Speaker: Dalia Anavian
Date: Sunday, September 22, 2019
Venue: A kitchen near Nishinomiya Kitaguchi (to be announced later)
Fee: 2000 yen per person
Language:English and Japanese
Sign up is required online at the link below:
Music in our brains–a universal human characteristic
- Speaker: Dr. Amanda Gillis-Furutaka
- Date: July 28, 2019 (Sunday)
- Time: 14:00-17:00
- Venue: Takatsuki Shiritsu Shogai Gakushu Center, 3F Room 1 (10 minutes from JR Takatsuki station, 8 minutes from Hankyu Takatsuki-shi station) 高槻市立生涯学習センター 3階 Room 1. JR高槻駅より徒歩10分; 阪急駅高槻市駅8分
- Fee: Free for members and students; 500 yen for non-members. No preregistration required.
- Language: English
- Social event (optional): Dinner after the session at a restaurant nearby. Reservations for dinner required by July 24th.
- Contact: fujimotodonna@@gmail.com
Description of the program
We are the only species on the planet that makes music. Moreover, all human societies make music of some kind. This is because music is hardwired into the human brain, just as language is. In this workshop we will examine what music is, and explore the ways in which our brains “hear” and respond to various kinds of music: both music that is familiar and music from other cultures. We will also look into the differences between recorded and live musical performances and discuss ways in which music is an integral part of our daily lives. My aim is that by the end of the workshop, we will all consider ourselves truly “musical” and appreciate the effects that music can have on the brain, providing numerous benefits to our overall wellbeing.
Profile of the speaker
Dr. Amanda Gillis-Furutaka is a professor of English and British Culture at Kyoto Sangyo University. She became fascinated by the findings of neuroscience when she first started working on her PhD in Music and has continued to explore recent discoveries about various aspects of the brain and how they can be applied to daily life. She is Program Chair of the JALT Mind Brain and Education SIG and a regular presenter and contributor to the SIG’s monthly magazines called Think Tanks.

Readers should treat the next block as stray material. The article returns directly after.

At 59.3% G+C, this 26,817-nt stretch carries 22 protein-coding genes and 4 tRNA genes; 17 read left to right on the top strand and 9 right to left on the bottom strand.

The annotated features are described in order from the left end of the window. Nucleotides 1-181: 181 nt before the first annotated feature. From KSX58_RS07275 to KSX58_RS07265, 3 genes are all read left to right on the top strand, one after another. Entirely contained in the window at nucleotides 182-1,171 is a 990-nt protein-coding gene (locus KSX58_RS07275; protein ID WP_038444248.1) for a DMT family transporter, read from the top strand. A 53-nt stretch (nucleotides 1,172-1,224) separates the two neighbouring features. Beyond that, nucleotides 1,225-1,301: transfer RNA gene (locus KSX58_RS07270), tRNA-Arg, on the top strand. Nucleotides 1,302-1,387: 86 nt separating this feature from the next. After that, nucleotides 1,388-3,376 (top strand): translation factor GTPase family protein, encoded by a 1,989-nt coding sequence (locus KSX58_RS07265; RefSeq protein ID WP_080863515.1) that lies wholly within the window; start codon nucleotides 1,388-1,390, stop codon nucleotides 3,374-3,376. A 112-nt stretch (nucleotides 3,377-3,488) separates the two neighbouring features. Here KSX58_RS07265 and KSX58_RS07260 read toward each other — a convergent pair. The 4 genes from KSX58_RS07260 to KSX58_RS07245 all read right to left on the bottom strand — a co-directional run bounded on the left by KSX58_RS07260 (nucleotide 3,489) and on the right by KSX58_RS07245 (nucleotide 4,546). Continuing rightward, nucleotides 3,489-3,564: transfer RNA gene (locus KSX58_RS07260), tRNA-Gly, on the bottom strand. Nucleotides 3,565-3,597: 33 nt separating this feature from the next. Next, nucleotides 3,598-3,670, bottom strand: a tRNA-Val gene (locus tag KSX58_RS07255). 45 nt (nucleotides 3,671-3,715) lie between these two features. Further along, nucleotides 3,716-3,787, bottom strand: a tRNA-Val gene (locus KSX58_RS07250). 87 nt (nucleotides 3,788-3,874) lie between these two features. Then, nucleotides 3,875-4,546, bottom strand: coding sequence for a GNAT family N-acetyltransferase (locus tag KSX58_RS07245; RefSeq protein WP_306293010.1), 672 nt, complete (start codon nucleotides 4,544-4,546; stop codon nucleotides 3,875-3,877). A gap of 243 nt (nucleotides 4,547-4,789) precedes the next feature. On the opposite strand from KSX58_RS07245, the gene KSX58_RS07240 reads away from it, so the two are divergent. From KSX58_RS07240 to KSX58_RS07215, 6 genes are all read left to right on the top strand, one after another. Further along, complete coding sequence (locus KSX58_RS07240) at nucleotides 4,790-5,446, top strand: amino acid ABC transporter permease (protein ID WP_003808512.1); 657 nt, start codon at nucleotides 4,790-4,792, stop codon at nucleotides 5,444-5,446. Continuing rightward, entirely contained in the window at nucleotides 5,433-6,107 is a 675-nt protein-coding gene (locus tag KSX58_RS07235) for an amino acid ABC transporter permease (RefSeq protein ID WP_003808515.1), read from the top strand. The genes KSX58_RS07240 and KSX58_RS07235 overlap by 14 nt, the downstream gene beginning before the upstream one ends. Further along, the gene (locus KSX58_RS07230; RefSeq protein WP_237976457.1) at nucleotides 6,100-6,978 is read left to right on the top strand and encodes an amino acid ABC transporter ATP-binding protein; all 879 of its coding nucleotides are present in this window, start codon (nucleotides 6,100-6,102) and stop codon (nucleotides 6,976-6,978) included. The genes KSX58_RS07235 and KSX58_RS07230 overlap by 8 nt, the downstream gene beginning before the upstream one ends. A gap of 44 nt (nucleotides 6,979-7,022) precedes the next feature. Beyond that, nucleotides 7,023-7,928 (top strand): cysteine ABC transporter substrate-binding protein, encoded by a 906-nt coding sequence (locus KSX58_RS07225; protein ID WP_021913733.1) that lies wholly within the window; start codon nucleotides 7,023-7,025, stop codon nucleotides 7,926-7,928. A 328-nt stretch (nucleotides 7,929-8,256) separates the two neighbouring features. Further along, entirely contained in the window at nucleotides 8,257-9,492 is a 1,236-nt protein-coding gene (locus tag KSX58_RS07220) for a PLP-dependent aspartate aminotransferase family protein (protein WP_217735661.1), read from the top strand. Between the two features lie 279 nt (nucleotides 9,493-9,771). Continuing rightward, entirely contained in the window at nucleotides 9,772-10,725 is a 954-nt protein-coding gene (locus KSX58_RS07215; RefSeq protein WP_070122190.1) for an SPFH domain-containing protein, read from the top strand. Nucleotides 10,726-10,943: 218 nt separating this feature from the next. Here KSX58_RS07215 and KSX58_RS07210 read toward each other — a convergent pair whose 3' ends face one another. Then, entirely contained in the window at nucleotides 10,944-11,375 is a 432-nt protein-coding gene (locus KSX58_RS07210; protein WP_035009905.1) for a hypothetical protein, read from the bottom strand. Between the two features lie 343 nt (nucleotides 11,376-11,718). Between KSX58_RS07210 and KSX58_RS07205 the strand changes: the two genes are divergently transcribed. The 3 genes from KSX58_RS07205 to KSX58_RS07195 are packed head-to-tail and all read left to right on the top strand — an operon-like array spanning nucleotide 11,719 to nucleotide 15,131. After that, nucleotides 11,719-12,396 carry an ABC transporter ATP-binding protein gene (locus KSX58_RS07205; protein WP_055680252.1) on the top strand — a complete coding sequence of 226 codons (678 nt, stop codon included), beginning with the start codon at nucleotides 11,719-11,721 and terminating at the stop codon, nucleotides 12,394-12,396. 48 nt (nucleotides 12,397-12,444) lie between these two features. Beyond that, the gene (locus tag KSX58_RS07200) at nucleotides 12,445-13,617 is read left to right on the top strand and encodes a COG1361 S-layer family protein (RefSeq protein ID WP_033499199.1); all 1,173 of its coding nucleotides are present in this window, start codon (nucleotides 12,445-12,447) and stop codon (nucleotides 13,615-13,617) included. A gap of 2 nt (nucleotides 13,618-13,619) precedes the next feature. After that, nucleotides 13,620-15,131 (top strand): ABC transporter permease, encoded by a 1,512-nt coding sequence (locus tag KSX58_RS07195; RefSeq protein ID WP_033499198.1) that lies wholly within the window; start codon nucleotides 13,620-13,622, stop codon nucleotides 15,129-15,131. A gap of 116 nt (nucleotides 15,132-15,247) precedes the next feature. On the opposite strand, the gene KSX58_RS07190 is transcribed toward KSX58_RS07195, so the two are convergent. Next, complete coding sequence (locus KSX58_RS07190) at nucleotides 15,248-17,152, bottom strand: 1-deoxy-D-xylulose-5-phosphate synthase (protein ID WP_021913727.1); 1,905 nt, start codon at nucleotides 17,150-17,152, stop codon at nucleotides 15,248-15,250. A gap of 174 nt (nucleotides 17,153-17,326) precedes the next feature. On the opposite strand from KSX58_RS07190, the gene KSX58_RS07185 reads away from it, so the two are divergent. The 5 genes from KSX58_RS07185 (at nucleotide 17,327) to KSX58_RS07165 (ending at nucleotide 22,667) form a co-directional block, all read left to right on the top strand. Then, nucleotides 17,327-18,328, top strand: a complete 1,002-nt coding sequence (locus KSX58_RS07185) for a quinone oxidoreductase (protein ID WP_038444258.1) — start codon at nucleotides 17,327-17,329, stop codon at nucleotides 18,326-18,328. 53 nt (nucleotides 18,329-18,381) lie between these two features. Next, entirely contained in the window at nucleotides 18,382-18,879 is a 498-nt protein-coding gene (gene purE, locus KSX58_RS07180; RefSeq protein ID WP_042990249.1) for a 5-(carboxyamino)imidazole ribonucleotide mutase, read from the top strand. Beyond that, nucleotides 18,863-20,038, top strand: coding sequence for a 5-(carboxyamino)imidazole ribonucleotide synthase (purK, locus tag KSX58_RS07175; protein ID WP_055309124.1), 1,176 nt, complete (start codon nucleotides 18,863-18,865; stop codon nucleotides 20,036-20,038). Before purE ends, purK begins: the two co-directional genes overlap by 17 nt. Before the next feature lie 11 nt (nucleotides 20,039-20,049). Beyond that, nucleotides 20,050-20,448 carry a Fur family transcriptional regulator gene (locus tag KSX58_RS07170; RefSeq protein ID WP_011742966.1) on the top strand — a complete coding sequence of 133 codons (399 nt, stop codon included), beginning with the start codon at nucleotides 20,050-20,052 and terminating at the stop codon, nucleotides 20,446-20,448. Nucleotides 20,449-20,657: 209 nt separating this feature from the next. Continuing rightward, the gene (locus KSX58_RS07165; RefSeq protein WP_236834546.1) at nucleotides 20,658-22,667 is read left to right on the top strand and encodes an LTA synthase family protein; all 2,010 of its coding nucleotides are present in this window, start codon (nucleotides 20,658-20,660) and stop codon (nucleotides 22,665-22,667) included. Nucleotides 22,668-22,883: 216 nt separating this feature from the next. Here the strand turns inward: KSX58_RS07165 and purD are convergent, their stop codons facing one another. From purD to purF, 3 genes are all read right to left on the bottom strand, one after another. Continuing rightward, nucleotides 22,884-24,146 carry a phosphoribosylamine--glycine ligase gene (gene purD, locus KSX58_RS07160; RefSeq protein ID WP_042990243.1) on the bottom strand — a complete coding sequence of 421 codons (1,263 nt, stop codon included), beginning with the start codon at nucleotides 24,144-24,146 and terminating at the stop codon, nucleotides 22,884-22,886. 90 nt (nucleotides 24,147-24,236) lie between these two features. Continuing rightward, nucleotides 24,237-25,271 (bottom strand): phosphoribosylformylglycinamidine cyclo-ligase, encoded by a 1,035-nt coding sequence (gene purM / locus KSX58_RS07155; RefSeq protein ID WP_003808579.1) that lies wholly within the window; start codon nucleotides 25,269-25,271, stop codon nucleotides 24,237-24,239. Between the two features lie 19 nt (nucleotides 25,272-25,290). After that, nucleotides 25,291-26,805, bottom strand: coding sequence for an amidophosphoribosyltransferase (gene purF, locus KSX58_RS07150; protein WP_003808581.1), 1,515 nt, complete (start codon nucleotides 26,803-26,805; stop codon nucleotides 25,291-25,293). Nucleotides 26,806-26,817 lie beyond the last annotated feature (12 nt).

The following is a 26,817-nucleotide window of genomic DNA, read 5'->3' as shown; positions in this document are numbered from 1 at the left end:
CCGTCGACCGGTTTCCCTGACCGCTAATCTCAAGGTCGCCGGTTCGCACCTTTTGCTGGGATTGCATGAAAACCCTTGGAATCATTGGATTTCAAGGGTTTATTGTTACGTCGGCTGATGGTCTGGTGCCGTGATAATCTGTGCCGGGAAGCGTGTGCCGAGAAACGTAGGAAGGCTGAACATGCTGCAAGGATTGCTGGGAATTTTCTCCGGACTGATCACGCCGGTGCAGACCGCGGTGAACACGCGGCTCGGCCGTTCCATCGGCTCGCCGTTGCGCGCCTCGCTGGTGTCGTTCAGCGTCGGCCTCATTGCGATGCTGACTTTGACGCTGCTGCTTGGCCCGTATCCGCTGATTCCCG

June 2019 SIETAR Kansai Co-sponsored with: The Society of Business Administration Ryukoku University Cross-Cultural Business Communication Kenkyu-kai (Study Group)
Documentary Film: 600,000 Tries – the Osaka Korean high school rugby team. Towards a Japanese society where all are equally respected
Speaker: Park Donsa (Co-director)
Date: Saturday June 29, 2019
Venue: Takatsuki Shiritsu Sogo Shimin Koryu Center (2 minutes walk from JR Takatsuki Station), Audiovisual room (5th floor) https://goo.gl/maps/Q5jm7UxbGZVqyQ1X9 Tel. 072-685-3721
Fee: Free for members and students; 500 yen for non-members. No preregistration required.
Language: Film in Japanese and Korean (with English and Japanese subtitles, an interpreter is available for Q & A )
Social event (optional): Dinner after the session at a restaurant nearby. Reservations for dinner required by June 26th. Contact: fujimotodonna@@gmail.com
Description of the program:
The Rugby World Cup will be held in Japan this year from September, and the Hanazono Rugby Football Stadium in Higashi-Osaka City is one of the venues for the matches. Osaka Korean High School has a powerful rugby team, and the school is located near this stadium. The efforts of this rugby team were closely followed for three years, and the result was this documentary film depicting the students of the rugby football team. The film captured the students’ youthful energy along with their love of K-pops, J-pops, as well as the popular songs of North Korea.
Recently, Korean schools in Japan have been facing great difficulties. They are excluded from the law allowing free education, and funding from the local governments has been suspended or reduced. Furthermore, equal opportunity for the employment of Korean residents in Japan is not fully promoted. After the film there will be an opportunity to talk with one of the two directors. Through watching the film and talking with the director, it will be a good occasion to reflect upon the possibility of a Japanese society where everyone is equally respected.
Profile of director:
Park Donsa is the Co-director of 600,000 Tries. He is a third-generation Korean resident in Japan. He was born in Kyoto and raised in Kobe and Osaka, and he began his career in filmmaking in 2008. In 2010 he founded a film company named, Komapress, together with Park Sayu, who is a journalist from Seoul and the other director of the film. The two started to make this film in 2010 and completed it in 2013.